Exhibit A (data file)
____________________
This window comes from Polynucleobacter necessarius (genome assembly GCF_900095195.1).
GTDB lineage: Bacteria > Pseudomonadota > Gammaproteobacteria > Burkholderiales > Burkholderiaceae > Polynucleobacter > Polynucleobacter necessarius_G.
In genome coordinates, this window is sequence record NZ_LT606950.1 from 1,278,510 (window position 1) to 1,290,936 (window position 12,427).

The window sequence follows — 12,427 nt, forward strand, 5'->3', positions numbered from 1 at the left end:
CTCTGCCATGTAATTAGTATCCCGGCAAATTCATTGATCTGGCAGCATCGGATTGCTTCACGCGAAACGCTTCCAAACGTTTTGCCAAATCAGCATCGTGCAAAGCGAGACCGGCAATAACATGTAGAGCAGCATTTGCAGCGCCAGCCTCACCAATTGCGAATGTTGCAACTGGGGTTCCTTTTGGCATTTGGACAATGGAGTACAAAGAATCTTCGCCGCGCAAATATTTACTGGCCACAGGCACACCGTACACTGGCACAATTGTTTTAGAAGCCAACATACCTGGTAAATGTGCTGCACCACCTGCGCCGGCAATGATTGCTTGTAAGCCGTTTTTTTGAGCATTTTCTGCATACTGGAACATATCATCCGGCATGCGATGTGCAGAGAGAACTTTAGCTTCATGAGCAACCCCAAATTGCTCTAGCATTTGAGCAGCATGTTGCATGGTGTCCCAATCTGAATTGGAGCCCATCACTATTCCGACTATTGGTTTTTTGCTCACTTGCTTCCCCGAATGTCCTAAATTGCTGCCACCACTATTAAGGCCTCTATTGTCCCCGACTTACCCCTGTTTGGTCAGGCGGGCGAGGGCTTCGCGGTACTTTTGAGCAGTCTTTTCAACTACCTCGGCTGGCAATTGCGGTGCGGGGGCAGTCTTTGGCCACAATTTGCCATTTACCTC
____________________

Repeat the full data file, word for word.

This window comes from Polynucleobacter necessarius (genome assembly GCF_900095195.1).
GTDB lineage: Bacteria > Pseudomonadota > Gammaproteobacteria > Burkholderiales > Burkholderiaceae > Polynucleobacter > Polynucleobacter necessarius_G.
In genome coordinates, this window is sequence record NZ_LT606950.1 from 1,278,510 (window position 1) to 1,290,936 (window position 12,427).

The window sequence follows — 12,427 nt, forward strand, 5'->3', positions numbered from 1 at the left end:
CTCTGCCATGTAATTAGTATCCCGGCAAATTCATTGATCTGGCAGCATCGGATTGCTTCACGCGAAACGCTTCCAAACGTTTTGCCAAATCAGCATCGTGCAAAGCGAGACCGGCAATAACATGTAGAGCAGCATTTGCAGCGCCAGCCTCACCAATTGCGAATGTTGCAACTGGGGTTCCTTTTGGCATTTGGACAATGGAGTACAAAGAATCTTCGCCGCGCAAATATTTACTGGCCACAGGCACACCGTACACTGGCACAATTGTTTTAGAAGCCAACATACCTGGTAAATGTGCTGCACCACCTGCGCCGGCAATGATTGCTTGTAAGCCGTTTTTTTGAGCATTTTCTGCATACTGGAACATATCATCCGGCATGCGATGTGCAGAGAGAACTTTAGCTTCATGAGCAACCCCAAATTGCTCTAGCATTTGAGCAGCATGTTGCATGGTGTCCCAATCTGAATTGGAGCCCATCACTATTCCGACTATTGGTTTTTTGCTCACTTGCTTCCCCGAATGTCCTAAATTGCTGCCACCACTATTAAGGCCTCTATTGTCCCCGACTTACCCCTGTTTGGTCAGGCGGGCGAGGGCTTCGCGGTACTTTTGAGCAGTCTTTTCAACTACCTCGGCTGGCAATTGCGGTGCGGGGGCAGTCTTTGGCCACAATTTGCCATTTACCTC